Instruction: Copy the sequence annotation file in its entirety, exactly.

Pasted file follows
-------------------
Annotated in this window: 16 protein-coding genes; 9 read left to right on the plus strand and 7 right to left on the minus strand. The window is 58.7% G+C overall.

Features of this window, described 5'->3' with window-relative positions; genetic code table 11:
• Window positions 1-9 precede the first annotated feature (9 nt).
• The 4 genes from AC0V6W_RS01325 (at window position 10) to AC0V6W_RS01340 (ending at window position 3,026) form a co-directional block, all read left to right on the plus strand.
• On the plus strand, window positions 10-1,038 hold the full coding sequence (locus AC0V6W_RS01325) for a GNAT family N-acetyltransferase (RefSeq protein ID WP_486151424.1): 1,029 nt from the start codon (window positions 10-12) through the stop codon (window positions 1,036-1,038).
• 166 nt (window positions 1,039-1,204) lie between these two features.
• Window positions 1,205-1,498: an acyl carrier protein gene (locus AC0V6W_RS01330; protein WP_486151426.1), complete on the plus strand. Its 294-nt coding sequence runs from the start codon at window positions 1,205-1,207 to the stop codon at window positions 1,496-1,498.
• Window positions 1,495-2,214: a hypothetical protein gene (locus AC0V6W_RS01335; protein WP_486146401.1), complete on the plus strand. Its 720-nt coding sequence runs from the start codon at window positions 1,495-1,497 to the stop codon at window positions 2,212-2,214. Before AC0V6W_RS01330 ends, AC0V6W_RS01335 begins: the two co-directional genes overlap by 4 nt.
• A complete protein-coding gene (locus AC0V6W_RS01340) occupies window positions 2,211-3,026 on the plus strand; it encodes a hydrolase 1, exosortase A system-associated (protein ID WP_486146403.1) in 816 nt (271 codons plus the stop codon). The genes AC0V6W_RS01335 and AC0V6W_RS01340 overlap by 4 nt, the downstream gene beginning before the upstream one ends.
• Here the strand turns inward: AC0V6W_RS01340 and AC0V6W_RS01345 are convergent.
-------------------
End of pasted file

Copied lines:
Annotated in this window: 16 protein-coding genes; 9 read left to right on the plus strand and 7 right to left on the minus strand. The window is 58.7% G+C overall.

Features of this window, described 5'->3' with window-relative positions; genetic code table 11:
• Window positions 1-9 precede the first annotated feature (9 nt).
• The 4 genes from AC0V6W_RS01325 (at window position 10) to AC0V6W_RS01340 (ending at window position 3,026) form a co-directional block, all read left to right on the plus strand.
• On the plus strand, window positions 10-1,038 hold the full coding sequence (locus AC0V6W_RS01325) for a GNAT family N-acetyltransferase (RefSeq protein ID WP_486151424.1): 1,029 nt from the start codon (window positions 10-12) through the stop codon (window positions 1,036-1,038).
• 166 nt (window positions 1,039-1,204) lie between these two features.
• Window positions 1,205-1,498: an acyl carrier protein gene (locus AC0V6W_RS01330; protein WP_486151426.1), complete on the plus strand. Its 294-nt coding sequence runs from the start codon at window positions 1,205-1,207 to the stop codon at window positions 1,496-1,498.
• Window positions 1,495-2,214: a hypothetical protein gene (locus AC0V6W_RS01335; protein WP_486146401.1), complete on the plus strand. Its 720-nt coding sequence runs from the start codon at window positions 1,495-1,497 to the stop codon at window positions 2,212-2,214. Before AC0V6W_RS01330 ends, AC0V6W_RS01335 begins: the two co-directional genes overlap by 4 nt.
• A complete protein-coding gene (locus AC0V6W_RS01340) occupies window positions 2,211-3,026 on the plus strand; it encodes a hydrolase 1, exosortase A system-associated (protein ID WP_486146403.1) in 816 nt (271 codons plus the stop codon). The genes AC0V6W_RS01335 and AC0V6W_RS01340 overlap by 4 nt, the downstream gene beginning before the upstream one ends.
• Here the strand turns inward: AC0V6W_RS01340 and AC0V6W_RS01345 are convergent.